Such ease-of-use improvements in primary containers are always attractive from a drug administration perspective. However, they are typically very costly and time consuming as well as being associated with inherent risk of failure. Risks might be minor for “simple” repackaging of liquids (when retaining similar materials) but they can be much steeper, particularly where clinical equivalence data may be required i.e. reformulating a lyophilised drug to a liquid.

Furthermore, for therapies dependent on dosing in line with weight or body-surface area, there can be a conflict between carrying an expensive large number of stock-keeping units to match individual dosing needs accurately, or accepting excessive amounts of waste from disposing of partial doses. Therefore, when targeting patient self-administration solutions, an effective alternative to drug repackaging and/or reformulation will often be to implement intelligent and advanced delivery system automation of central user steps to accompany the existing primary packaging as a means to secure ease of use.

So drug preparation may include a range of challenges e.g. transferring viscous medicines from primary containers, reconstituting lyophilised medicines, individualised dose-settings, as well as handling larger doses potentially pooled together from several (e.g. differently sized), primary containers.

“The device concept supporting all of the above requirements takes the shape of a re-usable miniature syringe pump equipped with a standard disposable subcutaneous infusion set…”

Moving onto the drug delivery situation, there are several aspects influencing practical implementation, in particular whether the administration route is subcutaneous, intravenous or intramuscular (or another route), and how the combination of administration route and dosing volume may favour a handheld concept, or potentially some kind of body-mounted device.

Medicom has partnered in several development projects for medical injection systems based broadly on the array of both drug preparation and delivery features highlighted above. A number of these systems have already reached patients, either in terms of a full commercial launch or late-stage clinical trials.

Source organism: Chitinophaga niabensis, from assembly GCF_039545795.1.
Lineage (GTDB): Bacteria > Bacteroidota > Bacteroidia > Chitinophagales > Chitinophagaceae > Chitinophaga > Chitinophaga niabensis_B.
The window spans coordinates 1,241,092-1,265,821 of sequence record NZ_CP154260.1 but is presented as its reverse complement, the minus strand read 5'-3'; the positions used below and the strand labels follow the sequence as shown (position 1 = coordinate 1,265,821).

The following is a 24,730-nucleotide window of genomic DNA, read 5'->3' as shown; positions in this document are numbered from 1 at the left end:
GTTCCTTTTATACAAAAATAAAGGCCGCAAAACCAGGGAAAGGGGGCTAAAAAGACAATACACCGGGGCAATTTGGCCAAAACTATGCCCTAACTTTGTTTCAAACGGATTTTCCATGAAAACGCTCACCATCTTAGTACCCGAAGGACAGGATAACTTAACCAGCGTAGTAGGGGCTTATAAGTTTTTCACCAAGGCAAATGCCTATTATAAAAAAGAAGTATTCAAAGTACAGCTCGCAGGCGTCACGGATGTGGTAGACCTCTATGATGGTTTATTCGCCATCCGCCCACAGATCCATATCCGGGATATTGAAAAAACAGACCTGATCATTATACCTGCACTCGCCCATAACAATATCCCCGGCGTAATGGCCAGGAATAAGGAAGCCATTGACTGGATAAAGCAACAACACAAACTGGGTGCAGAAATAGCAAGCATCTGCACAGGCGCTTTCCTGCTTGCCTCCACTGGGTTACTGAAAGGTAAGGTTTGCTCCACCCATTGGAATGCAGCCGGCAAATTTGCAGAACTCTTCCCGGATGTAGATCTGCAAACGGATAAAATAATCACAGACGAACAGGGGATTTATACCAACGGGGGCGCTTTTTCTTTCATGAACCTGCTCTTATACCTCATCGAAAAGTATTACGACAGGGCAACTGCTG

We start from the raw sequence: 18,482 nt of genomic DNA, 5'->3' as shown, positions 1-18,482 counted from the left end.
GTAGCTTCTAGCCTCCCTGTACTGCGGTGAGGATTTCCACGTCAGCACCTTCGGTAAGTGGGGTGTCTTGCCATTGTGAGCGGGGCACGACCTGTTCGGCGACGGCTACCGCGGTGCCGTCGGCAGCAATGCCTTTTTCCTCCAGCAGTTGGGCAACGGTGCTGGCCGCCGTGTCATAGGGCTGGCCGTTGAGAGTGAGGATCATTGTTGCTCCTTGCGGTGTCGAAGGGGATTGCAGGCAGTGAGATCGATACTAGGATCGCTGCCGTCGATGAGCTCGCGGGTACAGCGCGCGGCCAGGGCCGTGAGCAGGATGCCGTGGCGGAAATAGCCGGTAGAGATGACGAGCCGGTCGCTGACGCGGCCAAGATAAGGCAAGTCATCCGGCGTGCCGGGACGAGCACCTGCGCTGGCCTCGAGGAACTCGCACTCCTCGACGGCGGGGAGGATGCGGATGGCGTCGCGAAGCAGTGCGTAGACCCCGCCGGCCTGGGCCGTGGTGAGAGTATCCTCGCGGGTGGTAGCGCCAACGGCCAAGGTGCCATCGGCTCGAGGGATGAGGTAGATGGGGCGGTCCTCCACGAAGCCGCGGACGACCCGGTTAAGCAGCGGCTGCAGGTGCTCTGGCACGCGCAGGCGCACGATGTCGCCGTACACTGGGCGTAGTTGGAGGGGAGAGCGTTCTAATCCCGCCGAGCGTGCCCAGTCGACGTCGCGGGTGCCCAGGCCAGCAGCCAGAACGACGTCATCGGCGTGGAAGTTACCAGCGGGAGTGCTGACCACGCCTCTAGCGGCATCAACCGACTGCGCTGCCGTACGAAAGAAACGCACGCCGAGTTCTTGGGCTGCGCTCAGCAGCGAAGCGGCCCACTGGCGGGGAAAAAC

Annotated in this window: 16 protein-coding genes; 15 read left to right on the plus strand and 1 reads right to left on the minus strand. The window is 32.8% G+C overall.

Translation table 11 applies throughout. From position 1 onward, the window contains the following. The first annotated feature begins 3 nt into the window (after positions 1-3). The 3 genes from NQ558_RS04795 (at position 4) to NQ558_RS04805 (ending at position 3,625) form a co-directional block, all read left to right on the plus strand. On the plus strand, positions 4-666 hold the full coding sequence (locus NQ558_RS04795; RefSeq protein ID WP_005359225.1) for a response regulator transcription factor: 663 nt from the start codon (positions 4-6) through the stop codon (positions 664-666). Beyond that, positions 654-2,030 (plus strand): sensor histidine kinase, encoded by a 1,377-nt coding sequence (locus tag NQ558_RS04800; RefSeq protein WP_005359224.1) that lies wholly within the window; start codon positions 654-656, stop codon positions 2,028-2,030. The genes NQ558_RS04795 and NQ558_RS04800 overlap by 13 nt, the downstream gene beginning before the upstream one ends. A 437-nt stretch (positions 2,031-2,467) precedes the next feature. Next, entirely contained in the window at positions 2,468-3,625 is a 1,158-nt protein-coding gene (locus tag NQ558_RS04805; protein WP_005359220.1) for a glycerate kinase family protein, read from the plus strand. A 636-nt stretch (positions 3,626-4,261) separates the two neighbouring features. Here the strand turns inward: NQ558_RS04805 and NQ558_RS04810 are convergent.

In recent years the interest in larger volume delivery devices, for both subcutaneous and intravenous home administration, has become increasingly significant to Medicom’s innovation and development focus. In response to this, Medicom is continuously strengthening its technology base to be able to implement and validate innovative concepts to address this market need quickly and efficiently with, for example, end-users and stakeholders.

The Medicom Technology Accelerators (see Figure 1) are key in providing mature building blocks, e.g. physical components, modules combined with relevant technical and regulatory expertise etc, to be combined into virtually any type of injection delivery system, thereby speeding up development execution timelines and mitigating technology and project risks.

Figure 1: Medicom Technology Accelerators speed up and de-risk the development process.

DESIGN OBJECTIVES

The example discussed here provides a more detailed illustration of the turnaround opportunities with the Medicom Technology Accelerators, and although a few details are examples only, the complexities draw directly upon actual implementation challenges experienced across a range of past Medicom projects.